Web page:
R&A and USGA outline plans for rule changes to modernise golf
The R&A and United States Golf Association have announced proposals to make significant changes to the rules of golf, including eliminating numerous penalties and banning caddies from lining up players.
The number of rules has been reduced from 34 to 24 in an effort to modernise and simplify the regulations which govern the sport.
Among the revisions under consideration are reducing the search time for lost balls from five minutes to three, allowing players to repair spike marks on greens and to drop a ball from any height when taking relief, rather than shoulder-height as currently stipulated.
David Rickman, the R&A's executive director, governance, told Press Association Sport: "We are really about modernising the rules of golf and, in very simple terms, trying to make them easier to understand and apply.
"The concern was that, over time and despite our best efforts, the rules have grown in length and complexity and therefore have become confusing and intimidating."
Allowing players to repair spike marks is certain to be especially popular among professionals, as will removing the penalty for being struck by your ball if it rebounds back from, for example, the face of a bunker.
Removing the penalty for accidentally moving your ball marker on the green has arguably come too late for Ian Poulter, who was penalised for such an incident in a play-off in Dubai in 2010, which contributed to him missing out on £352,000 in prize and bonus money.
Preventing caddies from helping players with alignment may not go down well on the LPGA Tour, where it is most prevalent, but Rickman added: "Even though it may be unpopular in some parts of the game, a reinforcement of player skill and judgement was important."
Another area of potential conflict stems from allowing distance-measuring devices to be used, except when prohibited by a local rule.
That is a reversal of the current default position and Rickman added: "In 2019 this will be something for the pro tours to decide.
"Two sets of rules could exist, as they could today, but inconsistency of application would not be a good thing for the game."
Rickman believes removing the necessity to drop balls from shoulder-height will help speed up the game, citing the lengthy debate involving Jordan Spieth during the second round of last year's US PGA Championship.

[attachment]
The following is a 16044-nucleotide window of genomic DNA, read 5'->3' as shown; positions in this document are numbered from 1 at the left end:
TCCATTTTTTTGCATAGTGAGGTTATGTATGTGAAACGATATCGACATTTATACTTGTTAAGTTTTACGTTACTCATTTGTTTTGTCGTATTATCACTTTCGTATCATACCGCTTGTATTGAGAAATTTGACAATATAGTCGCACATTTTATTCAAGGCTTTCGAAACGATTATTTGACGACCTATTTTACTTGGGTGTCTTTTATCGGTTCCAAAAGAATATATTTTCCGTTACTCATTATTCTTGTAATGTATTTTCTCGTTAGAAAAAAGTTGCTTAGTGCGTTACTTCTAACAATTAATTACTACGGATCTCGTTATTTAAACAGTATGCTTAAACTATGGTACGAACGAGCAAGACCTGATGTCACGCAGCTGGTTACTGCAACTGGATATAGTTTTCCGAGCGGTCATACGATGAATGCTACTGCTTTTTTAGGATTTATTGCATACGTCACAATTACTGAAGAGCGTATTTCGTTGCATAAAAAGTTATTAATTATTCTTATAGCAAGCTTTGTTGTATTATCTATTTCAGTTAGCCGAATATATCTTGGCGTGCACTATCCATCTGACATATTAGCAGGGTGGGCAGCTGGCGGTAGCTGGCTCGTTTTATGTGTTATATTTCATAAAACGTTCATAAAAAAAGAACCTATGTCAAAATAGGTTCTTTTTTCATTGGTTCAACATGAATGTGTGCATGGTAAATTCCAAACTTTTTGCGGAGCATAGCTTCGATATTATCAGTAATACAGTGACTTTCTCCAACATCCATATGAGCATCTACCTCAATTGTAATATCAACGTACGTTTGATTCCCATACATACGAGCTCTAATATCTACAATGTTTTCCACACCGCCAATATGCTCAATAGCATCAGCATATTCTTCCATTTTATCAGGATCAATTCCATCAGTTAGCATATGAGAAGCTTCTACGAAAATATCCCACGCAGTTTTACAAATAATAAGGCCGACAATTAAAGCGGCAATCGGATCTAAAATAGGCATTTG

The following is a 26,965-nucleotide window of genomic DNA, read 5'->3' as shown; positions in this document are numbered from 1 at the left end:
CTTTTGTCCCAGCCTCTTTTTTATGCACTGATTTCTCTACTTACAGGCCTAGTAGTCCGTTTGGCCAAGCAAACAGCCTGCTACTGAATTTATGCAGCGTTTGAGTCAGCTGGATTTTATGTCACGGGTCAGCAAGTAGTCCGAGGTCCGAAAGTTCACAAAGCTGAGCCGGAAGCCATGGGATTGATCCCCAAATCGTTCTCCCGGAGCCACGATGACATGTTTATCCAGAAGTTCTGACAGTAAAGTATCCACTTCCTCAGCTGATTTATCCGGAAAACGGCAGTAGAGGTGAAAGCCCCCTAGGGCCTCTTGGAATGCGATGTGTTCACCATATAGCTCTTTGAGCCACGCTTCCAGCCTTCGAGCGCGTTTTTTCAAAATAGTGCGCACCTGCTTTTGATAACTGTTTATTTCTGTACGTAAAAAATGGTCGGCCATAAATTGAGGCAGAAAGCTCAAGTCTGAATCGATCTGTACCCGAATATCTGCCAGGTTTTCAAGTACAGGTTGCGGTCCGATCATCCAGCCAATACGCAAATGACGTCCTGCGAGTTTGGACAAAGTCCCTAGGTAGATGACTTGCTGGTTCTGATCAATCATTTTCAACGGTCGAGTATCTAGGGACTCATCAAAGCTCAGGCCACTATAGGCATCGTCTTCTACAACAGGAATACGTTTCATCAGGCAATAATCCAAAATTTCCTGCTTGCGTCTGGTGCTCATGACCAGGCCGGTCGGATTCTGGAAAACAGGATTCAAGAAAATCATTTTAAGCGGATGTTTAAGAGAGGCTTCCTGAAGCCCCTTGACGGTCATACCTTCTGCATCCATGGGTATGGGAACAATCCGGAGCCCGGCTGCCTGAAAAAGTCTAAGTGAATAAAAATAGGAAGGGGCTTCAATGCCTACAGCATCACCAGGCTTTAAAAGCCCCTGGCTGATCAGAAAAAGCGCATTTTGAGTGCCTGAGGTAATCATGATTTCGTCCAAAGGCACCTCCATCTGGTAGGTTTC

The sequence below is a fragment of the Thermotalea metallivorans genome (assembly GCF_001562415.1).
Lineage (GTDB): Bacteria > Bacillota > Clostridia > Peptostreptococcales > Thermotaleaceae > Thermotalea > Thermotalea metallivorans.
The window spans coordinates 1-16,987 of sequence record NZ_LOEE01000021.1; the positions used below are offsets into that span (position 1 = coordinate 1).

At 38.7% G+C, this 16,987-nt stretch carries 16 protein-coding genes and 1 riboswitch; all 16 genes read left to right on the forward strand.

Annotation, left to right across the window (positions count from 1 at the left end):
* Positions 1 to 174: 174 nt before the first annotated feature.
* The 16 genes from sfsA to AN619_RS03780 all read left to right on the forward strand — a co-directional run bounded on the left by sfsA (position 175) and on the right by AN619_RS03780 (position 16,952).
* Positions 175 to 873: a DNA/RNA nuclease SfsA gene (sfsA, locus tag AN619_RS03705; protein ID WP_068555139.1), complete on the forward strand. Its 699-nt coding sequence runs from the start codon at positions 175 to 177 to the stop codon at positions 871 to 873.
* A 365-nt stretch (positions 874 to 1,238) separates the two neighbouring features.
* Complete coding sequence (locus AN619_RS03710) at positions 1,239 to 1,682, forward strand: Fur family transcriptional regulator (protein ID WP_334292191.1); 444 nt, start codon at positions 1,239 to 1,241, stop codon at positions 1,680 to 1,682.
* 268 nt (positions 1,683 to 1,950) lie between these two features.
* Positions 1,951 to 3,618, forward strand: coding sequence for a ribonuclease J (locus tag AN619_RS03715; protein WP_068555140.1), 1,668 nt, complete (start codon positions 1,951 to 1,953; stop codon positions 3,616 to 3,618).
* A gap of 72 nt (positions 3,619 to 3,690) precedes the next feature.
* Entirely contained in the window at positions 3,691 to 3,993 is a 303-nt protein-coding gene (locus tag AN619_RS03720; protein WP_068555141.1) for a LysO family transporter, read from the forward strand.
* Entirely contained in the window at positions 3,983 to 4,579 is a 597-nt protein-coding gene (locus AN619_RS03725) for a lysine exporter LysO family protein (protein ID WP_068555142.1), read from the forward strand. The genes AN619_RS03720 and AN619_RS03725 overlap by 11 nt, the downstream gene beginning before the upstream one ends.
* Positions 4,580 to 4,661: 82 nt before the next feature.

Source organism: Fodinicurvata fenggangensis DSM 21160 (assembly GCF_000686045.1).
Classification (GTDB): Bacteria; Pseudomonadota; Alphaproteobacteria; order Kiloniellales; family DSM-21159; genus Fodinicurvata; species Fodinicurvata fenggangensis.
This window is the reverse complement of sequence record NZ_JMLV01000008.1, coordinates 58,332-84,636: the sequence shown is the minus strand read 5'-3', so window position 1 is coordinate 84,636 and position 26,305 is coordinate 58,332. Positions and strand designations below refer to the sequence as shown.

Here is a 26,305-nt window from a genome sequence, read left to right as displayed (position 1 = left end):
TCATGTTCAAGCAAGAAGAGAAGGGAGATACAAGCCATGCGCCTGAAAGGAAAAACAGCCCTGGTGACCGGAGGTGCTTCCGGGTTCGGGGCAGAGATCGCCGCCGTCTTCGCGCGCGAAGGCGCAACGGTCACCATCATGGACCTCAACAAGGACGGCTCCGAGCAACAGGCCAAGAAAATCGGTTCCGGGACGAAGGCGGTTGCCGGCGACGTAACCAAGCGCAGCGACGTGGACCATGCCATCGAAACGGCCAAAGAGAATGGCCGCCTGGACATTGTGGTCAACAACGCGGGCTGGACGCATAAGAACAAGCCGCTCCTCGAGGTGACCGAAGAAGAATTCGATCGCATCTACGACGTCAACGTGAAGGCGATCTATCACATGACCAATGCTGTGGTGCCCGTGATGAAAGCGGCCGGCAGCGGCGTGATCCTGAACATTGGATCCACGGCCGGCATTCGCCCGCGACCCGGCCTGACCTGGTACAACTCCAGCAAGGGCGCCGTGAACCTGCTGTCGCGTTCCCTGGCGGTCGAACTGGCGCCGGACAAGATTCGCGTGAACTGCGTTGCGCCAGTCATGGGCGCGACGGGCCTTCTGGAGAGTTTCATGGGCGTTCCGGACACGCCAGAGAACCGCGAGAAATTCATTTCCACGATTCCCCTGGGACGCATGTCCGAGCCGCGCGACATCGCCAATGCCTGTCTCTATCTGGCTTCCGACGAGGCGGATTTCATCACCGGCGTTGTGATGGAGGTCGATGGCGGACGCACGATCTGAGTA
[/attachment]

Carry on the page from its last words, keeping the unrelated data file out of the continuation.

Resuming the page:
"That took longer because of the intricacy involved and the ability for players to be more precise means this can be sped up," Rickman added.
"The dropping process can be quite lengthy. You can have a very small dropping area and every time you miss it, that drop doesn't count and you need to re-drop if it rolls to any of nine specific places."
Video reviews will still be used to determine if rules have been breached, but not to "second guess" players who need to estimate where a ball may have entered or last crossed a hazard.
"We expect players to use all reasonable judgement and in those circumstances, if that proves to be wrong, as long as they acted reasonably we would not be seeking to punish based on later evidence," Rickman said.
The R&A is encouraging feedback on the proposals until the end of August, with any amendments to be made before the new rules come into effect from January 1, 2019.
"They are proposals," Rickman added. "We have spent a considerable amount of time trying to remove any bugs and anticipate unintended consequences, but there may be ways to do this better. We are absolutely open to that."
Tiger Woods and Ian Poulter were among the top players to approve of the proposed changes, with Woods writing on Twitter: " Lots of thought & hard work by @USGA and @RandA to modernize our rules. Great work to benefit the game."
However, Poulter also took to social media to urge the game's governing bodies to ban the detailed maps of greens which players and caddies use to help with their putting.
"The tour greens books should be banned," Poulter wrote. "The art of putting has been lost. If you can't read a green that's your fault.
"It takes too long for players and caddies to attempt to find A. The exact pin position on the grid. B. The exact position of your ball. C. Then too much time is spent looking at the book and not the green itself. Then the player asks the caddy to look at the putt. Simply takes too long.
"R&A and USGA need to enforce this sooner than later."